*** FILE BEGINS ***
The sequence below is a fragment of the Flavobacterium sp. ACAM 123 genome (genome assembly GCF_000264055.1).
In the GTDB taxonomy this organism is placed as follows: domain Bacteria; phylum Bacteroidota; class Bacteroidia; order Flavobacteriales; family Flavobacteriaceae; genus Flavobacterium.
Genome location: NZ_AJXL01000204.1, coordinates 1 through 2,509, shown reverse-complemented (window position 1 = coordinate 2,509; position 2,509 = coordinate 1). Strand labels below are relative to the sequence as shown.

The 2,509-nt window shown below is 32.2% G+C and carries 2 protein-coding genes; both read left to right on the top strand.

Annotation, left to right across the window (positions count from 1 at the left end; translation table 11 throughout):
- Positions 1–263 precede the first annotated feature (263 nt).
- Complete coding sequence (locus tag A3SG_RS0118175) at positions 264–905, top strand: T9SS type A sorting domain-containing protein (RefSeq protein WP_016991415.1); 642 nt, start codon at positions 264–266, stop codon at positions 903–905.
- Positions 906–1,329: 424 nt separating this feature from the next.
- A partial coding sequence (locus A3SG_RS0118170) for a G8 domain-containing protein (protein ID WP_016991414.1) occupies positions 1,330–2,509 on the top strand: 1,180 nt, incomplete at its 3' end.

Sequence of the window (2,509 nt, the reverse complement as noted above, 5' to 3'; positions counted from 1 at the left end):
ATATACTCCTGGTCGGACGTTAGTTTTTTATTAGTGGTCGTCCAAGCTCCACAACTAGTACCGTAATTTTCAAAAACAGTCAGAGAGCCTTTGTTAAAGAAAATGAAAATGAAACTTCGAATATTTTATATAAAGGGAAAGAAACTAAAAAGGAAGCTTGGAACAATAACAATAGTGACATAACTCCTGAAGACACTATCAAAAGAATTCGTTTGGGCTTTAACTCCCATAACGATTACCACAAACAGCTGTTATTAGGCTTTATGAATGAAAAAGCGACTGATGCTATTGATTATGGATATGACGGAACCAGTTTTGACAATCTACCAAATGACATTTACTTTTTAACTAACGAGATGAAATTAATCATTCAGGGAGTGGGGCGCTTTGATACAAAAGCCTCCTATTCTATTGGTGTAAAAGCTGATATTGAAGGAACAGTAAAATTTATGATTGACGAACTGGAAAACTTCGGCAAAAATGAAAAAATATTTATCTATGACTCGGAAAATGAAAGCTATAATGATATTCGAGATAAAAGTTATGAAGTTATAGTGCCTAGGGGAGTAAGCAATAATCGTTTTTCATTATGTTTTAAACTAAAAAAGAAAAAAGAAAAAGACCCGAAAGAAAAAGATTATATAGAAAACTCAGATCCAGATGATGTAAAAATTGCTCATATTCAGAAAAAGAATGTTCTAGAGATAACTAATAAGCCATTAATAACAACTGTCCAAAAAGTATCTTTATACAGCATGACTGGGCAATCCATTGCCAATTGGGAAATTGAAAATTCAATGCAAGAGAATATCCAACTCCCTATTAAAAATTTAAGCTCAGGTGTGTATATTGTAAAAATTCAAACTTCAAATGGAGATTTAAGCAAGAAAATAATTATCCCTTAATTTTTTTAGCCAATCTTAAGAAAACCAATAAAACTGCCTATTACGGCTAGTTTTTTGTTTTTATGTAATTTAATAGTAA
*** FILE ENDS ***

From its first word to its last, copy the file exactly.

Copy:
The sequence below is a fragment of the Flavobacterium sp. ACAM 123 genome (genome assembly GCF_000264055.1).
In the GTDB taxonomy this organism is placed as follows: domain Bacteria; phylum Bacteroidota; class Bacteroidia; order Flavobacteriales; family Flavobacteriaceae; genus Flavobacterium.
Genome location: NZ_AJXL01000204.1, coordinates 1 through 2,509, shown reverse-complemented (window position 1 = coordinate 2,509; position 2,509 = coordinate 1). Strand labels below are relative to the sequence as shown.

The 2,509-nt window shown below is 32.2% G+C and carries 2 protein-coding genes; both read left to right on the top strand.

Annotation, left to right across the window (positions count from 1 at the left end; translation table 11 throughout):
- Positions 1–263 precede the first annotated feature (263 nt).
- Complete coding sequence (locus tag A3SG_RS0118175) at positions 264–905, top strand: T9SS type A sorting domain-containing protein (RefSeq protein WP_016991415.1); 642 nt, start codon at positions 264–266, stop codon at positions 903–905.
- Positions 906–1,329: 424 nt separating this feature from the next.
- A partial coding sequence (locus A3SG_RS0118170) for a G8 domain-containing protein (protein ID WP_016991414.1) occupies positions 1,330–2,509 on the top strand: 1,180 nt, incomplete at its 3' end.

Sequence of the window (2,509 nt, the reverse complement as noted above, 5' to 3'; positions counted from 1 at the left end):
ATATACTCCTGGTCGGACGTTAGTTTTTTATTAGTGGTCGTCCAAGCTCCACAACTAGTACCGTAATTTTCAAAAACAGTCAGAGAGCCTTTGTTAAAGAAAATGAAAATGAAACTTCGAATATTTTATATAAAGGGAAAGAAACTAAAAAGGAAGCTTGGAACAATAACAATAGTGACATAACTCCTGAAGACACTATCAAAAGAATTCGTTTGGGCTTTAACTCCCATAACGATTACCACAAACAGCTGTTATTAGGCTTTATGAATGAAAAAGCGACTGATGCTATTGATTATGGATATGACGGAACCAGTTTTGACAATCTACCAAATGACATTTACTTTTTAACTAACGAGATGAAATTAATCATTCAGGGAGTGGGGCGCTTTGATACAAAAGCCTCCTATTCTATTGGTGTAAAAGCTGATATTGAAGGAACAGTAAAATTTATGATTGACGAACTGGAAAACTTCGGCAAAAATGAAAAAATATTTATCTATGACTCGGAAAATGAAAGCTATAATGATATTCGAGATAAAAGTTATGAAGTTATAGTGCCTAGGGGAGTAAGCAATAATCGTTTTTCATTATGTTTTAAACTAAAAAAGAAAAAAGAAAAAGACCCGAAAGAAAAAGATTATATAGAAAACTCAGATCCAGATGATGTAAAAATTGCTCATATTCAGAAAAAGAATGTTCTAGAGATAACTAATAAGCCATTAATAACAACTGTCCAAAAAGTATCTTTATACAGCATGACTGGGCAATCCATTGCCAATTGGGAAATTGAAAATTCAATGCAAGAGAATATCCAACTCCCTATTAAAAATTTAAGCTCAGGTGTGTATATTGTAAAAATTCAAACTTCAAATGGAGATTTAAGCAAGAAAATAATTATCCCTTAATTTTTTTAGCCAATCTTAAGAAAACCAATAAAACTGCCTATTACGGCTAGTTTTTTGTTTTTATGTAATTTAATAGTAA